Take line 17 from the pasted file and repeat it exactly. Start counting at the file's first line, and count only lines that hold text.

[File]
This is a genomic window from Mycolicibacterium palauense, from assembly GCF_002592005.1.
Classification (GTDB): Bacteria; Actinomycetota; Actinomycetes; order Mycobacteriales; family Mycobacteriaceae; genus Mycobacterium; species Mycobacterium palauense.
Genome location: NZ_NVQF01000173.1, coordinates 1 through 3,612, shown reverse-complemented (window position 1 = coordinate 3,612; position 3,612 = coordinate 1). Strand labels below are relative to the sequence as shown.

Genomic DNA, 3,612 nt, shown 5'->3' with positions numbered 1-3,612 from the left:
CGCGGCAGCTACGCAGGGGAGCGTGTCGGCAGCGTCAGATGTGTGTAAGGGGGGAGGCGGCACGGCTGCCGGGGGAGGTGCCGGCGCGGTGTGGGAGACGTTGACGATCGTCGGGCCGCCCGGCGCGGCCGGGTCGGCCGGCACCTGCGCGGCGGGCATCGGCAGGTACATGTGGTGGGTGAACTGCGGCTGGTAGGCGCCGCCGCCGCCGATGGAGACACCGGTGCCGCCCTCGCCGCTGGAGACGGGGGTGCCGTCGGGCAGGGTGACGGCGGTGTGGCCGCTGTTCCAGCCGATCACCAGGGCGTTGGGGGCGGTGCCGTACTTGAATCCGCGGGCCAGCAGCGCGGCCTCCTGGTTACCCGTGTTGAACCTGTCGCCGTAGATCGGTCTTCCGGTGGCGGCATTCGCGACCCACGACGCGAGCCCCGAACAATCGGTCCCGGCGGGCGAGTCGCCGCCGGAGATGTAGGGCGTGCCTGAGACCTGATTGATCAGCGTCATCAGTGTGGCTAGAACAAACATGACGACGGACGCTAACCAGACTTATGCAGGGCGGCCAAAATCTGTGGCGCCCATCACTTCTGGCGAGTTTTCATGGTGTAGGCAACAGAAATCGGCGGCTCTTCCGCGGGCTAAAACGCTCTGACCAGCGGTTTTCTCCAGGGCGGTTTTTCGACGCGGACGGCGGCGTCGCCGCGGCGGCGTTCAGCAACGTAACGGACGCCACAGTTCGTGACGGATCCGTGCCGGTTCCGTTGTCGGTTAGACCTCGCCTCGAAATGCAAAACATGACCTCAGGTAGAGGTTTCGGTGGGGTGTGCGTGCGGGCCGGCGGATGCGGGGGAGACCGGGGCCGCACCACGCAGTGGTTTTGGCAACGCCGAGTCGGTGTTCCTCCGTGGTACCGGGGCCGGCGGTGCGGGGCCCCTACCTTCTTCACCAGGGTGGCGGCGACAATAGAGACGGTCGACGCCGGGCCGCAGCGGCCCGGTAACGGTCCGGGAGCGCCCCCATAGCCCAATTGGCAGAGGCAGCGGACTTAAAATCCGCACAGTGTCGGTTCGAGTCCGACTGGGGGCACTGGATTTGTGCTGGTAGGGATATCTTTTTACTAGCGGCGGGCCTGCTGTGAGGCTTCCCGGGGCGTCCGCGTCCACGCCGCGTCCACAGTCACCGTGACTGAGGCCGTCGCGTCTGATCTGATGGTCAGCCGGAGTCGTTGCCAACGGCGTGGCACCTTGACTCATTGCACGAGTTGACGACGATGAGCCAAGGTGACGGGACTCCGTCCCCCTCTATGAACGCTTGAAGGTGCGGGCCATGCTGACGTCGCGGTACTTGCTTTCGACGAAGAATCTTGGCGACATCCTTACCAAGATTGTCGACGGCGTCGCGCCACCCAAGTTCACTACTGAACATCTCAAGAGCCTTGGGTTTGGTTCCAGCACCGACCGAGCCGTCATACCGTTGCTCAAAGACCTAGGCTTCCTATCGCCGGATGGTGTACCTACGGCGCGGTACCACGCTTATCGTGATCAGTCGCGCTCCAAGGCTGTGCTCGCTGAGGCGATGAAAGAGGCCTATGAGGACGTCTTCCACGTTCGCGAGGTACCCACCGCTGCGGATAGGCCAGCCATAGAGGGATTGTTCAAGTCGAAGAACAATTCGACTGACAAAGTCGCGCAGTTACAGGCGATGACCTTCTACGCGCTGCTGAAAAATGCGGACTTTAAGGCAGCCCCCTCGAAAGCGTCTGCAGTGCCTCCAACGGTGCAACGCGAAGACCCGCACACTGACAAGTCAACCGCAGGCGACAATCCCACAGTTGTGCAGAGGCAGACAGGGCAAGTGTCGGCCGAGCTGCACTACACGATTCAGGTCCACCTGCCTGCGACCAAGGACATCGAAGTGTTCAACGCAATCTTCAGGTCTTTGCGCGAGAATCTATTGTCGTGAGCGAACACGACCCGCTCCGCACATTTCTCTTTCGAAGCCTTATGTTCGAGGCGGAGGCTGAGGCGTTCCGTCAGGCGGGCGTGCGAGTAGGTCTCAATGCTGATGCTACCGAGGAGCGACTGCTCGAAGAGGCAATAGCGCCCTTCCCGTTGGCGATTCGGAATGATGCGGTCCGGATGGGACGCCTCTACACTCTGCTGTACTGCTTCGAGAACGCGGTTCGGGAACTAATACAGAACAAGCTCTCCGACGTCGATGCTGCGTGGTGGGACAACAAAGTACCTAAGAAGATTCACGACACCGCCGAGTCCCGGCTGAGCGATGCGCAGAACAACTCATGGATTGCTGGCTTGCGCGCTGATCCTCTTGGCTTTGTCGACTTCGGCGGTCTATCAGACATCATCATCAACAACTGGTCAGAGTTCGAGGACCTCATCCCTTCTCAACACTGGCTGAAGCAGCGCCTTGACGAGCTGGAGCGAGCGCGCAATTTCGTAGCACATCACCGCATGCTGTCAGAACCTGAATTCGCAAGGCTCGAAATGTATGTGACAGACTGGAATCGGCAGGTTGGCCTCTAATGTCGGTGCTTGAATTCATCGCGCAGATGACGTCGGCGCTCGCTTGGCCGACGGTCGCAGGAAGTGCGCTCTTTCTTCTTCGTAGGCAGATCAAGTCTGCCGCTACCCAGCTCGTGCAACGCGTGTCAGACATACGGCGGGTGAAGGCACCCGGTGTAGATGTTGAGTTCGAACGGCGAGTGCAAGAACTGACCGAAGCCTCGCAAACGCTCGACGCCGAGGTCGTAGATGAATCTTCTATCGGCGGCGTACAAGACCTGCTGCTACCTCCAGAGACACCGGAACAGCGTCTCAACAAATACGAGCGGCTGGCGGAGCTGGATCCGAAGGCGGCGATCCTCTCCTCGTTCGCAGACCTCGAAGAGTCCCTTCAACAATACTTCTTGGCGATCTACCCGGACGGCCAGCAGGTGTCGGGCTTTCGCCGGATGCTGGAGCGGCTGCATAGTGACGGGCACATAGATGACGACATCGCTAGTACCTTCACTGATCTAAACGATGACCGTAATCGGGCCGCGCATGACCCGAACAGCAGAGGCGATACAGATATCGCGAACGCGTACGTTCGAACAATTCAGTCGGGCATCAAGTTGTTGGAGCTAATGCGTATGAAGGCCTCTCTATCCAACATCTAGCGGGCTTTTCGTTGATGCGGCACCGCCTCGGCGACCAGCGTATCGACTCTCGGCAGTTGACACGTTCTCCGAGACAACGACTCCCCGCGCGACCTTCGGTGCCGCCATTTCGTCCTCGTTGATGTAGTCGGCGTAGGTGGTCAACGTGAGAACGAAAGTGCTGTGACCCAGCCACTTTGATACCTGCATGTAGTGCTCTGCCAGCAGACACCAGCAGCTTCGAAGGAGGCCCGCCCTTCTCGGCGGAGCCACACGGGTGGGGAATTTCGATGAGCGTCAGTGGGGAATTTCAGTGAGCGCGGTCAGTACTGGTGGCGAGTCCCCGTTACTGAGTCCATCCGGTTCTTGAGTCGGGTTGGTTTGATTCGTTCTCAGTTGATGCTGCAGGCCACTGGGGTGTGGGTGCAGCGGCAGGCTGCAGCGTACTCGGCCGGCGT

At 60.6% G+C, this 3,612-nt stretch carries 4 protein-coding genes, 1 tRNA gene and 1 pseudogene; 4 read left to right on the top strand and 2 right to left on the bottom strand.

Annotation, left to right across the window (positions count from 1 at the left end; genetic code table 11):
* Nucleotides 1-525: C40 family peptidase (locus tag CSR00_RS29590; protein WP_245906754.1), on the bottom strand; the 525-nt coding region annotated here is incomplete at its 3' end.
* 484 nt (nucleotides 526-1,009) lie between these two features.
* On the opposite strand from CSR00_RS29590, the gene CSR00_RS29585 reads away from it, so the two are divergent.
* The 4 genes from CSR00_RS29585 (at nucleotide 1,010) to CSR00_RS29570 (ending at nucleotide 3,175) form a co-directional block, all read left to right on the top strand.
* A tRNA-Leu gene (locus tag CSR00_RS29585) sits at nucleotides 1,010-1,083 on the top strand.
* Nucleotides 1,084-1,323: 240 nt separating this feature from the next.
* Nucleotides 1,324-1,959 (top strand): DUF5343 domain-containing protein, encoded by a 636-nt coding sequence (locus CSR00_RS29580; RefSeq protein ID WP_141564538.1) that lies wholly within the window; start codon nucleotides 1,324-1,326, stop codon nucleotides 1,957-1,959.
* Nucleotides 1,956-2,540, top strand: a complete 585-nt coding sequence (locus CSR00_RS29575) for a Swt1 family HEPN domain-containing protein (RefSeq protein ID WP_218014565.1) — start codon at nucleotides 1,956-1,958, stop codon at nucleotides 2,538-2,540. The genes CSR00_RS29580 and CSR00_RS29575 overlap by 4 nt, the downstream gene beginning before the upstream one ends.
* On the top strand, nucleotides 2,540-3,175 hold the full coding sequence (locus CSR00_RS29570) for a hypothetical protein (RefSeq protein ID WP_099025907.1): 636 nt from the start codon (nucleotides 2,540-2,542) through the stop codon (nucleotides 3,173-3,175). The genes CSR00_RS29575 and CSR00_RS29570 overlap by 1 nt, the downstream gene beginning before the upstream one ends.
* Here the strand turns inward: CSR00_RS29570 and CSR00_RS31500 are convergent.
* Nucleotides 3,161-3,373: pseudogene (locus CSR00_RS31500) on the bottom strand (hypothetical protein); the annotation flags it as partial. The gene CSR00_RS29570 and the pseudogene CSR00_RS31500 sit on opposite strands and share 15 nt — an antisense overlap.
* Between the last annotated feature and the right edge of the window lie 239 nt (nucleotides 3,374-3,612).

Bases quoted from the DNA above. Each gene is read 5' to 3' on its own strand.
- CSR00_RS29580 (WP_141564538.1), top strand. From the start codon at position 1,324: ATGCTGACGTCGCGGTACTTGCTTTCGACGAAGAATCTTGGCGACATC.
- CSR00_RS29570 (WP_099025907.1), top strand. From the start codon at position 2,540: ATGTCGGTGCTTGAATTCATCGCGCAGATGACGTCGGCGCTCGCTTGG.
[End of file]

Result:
* Here the strand turns inward: CSR00_RS29570 and CSR00_RS31500 are convergent.